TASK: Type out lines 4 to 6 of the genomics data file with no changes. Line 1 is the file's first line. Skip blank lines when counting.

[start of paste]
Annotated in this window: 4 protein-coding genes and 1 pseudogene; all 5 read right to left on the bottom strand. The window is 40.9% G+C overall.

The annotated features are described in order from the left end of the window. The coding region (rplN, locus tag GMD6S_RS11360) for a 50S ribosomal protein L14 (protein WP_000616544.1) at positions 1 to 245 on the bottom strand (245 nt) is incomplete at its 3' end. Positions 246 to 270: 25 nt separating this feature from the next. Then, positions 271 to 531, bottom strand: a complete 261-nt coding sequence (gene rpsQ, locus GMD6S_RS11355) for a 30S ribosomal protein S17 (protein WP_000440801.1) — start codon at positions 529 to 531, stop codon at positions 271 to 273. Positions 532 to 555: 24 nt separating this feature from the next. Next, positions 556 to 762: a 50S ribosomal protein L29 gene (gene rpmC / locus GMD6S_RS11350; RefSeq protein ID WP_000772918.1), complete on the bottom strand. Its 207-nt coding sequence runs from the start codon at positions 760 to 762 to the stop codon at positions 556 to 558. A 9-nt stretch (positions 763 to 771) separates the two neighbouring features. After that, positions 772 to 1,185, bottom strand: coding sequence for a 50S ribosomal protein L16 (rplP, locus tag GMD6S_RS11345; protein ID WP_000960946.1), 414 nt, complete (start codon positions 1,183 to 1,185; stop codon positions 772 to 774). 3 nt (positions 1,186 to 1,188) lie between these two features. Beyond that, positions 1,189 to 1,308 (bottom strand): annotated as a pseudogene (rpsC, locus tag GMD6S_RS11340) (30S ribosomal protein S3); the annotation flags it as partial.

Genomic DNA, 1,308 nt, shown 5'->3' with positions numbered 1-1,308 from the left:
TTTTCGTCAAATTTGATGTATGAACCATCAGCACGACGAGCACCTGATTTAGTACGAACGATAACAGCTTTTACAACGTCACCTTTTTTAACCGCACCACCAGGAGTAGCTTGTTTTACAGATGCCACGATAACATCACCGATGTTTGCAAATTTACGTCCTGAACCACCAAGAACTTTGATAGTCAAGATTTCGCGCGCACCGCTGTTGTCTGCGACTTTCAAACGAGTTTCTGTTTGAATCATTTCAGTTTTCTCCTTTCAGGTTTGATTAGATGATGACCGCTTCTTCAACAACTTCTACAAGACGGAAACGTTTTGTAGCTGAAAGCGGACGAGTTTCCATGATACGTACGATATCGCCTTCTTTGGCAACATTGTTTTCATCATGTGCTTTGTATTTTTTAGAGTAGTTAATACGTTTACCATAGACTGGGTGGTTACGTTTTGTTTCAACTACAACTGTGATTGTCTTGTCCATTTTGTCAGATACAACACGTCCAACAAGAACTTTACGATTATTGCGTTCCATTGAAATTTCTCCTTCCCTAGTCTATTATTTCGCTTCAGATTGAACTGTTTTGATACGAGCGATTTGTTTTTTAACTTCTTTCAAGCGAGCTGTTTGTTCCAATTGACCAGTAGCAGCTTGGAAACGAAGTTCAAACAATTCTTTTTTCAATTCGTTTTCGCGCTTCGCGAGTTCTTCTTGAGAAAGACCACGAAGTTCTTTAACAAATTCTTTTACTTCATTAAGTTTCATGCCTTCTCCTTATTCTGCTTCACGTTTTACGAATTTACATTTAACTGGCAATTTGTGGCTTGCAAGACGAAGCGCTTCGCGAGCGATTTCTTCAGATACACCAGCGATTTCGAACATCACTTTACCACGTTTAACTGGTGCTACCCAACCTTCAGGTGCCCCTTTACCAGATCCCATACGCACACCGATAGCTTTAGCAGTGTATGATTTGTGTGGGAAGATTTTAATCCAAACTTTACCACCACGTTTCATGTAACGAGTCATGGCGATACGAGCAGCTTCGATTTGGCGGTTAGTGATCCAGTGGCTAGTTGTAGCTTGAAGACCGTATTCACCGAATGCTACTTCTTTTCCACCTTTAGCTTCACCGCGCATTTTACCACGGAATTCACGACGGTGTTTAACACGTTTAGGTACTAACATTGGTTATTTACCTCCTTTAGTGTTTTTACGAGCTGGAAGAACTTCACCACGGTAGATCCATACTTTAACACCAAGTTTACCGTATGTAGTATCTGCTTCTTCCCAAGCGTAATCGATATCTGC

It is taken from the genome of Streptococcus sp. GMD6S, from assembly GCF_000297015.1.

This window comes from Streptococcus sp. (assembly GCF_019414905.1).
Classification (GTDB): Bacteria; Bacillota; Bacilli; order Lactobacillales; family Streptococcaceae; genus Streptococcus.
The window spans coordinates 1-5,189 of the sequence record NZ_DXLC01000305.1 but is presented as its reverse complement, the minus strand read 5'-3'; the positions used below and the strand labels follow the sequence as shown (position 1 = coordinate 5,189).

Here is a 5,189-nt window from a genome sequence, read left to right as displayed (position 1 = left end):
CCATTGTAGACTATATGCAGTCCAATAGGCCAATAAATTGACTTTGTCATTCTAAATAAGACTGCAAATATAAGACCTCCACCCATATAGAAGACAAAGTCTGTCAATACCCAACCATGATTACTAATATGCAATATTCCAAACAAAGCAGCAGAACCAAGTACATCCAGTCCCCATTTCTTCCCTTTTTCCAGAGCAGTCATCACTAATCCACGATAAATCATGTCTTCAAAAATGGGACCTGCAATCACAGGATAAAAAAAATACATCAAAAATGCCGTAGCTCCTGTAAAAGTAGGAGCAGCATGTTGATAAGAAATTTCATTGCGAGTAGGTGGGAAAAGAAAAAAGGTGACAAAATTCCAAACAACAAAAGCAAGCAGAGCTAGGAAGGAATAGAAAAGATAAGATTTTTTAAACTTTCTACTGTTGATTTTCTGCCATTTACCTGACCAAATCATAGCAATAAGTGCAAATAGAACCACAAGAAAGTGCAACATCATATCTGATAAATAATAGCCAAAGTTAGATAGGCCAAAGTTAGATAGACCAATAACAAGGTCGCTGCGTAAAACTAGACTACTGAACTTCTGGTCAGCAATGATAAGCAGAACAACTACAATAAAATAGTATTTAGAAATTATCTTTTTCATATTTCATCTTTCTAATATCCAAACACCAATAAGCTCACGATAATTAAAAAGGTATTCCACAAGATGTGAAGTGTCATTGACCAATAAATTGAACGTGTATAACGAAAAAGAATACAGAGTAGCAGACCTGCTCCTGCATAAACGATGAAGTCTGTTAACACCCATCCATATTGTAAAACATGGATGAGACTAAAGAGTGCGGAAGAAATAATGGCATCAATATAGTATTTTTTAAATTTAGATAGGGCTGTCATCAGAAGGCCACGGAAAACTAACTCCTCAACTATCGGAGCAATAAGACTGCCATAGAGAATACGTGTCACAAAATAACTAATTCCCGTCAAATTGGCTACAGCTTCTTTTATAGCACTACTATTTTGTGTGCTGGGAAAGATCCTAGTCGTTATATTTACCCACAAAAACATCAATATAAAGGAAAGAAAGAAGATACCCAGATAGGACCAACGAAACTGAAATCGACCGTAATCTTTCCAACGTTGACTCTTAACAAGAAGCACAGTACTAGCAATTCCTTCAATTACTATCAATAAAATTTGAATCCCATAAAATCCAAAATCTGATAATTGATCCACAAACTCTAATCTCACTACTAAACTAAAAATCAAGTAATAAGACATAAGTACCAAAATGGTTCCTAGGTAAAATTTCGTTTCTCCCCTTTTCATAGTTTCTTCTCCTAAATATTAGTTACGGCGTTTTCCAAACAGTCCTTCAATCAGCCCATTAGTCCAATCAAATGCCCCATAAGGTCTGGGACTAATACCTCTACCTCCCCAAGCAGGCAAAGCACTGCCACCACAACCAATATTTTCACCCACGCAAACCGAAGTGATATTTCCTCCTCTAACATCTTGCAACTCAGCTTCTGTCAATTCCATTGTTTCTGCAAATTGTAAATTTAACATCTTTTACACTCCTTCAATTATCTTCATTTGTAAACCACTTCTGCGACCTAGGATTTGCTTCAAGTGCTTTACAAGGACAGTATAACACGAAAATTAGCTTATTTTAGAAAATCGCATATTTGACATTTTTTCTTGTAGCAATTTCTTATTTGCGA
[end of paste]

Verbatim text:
TTTTCGTCAAATTTGATGTATGAACCATCAGCACGACGAGCACCTGATTTAGTACGAACGATAACAGCTTTTACAACGTCACCTTTTTTAACCGCACCACCAGGAGTAGCTTGTTTTACAGATGCCACGATAACATCACCGATGTTTGCAAATTTACGTCCTGAACCACCAAGAACTTTGATAGTCAAGATTTCGCGCGCACCGCTGTTGTCTGCGACTTTCAAACGAGTTTCTGTTTGAATCATTTCAGTTTTCTCCTTTCAGGTTTGATTAGATGATGACCGCTTCTTCAACAACTTCTACAAGACGGAAACGTTTTGTAGCTGAAAGCGGACGAGTTTCCATGATACGTACGATATCGCCTTCTTTGGCAACATTGTTTTCATCATGTGCTTTGTATTTTTTAGAGTAGTTAATACGTTTACCATAGACTGGGTGGTTACGTTTTGTTTCAACTACAACTGTGATTGTCTTGTCCATTTTGTCAGATACAACACGTCCAACAAGAACTTTACGATTATTGCGTTCCATTGAAATTTCTCCTTCCCTAGTCTATTATTTCGCTTCAGATTGAACTGTTTTGATACGAGCGATTTGTTTTTTAACTTCTTTCAAGCGAGCTGTTTGTTCCAATTGACCAGTAGCAGCTTGGAAACGAAGTTCAAACAATTCTTTTTTCAATTCGTTTTCGCGCTTCGCGAGTTCTTCTTGAGAAAGACCACGAAGTTCTTTAACAAATTCTTTTACTTCATTAAGTTTCATGCCTTCTCCTTATTCTGCTTCACGTTTTACGAATTTACATTTAACTGGCAATTTGTGGCTTGCAAGACGAAGCGCTTCGCGAGCGATTTCTTCAGATACACCAGCGATTTCGAACATCACTTTACCACGTTTAACTGGTGCTACCCAACCTTCAGGTGCCCCTTTACCAGATCCCATACGCACACCGATAGCTTTAGCAGTGTATGATTTGTGTGGGAAGATTTTAATCCAAACTTTACCACCACGTTTCATGTAACGAGTCATGGCGATACGAGCAGCTTCGATTTGGCGGTTAGTGATCCAGTGGCTAGTTGTAGCTTGAAGACCGTATTCACCGAATGCTACTTCTTTTCCACCTTTAGCTTCACCGCGCATTTTACCACGGAATTCACGACGGTGTTTAACACGTTTAGGTACTAACATTGGTTATTTACCTCCTTTAGTGTTTTTACGAGCTGGAAGAACTTCACCACGGTAGATCCATACTTTAACACCAAGTTTACCGTATGTAGTATCTGCTTCTTCCCAAGCGTAATCGATATCTGC

It is taken from the genome of Streptococcus sp. GMD6S, from assembly GCF_000297015.1.

This window comes from Streptococcus sp. (assembly GCF_019414905.1).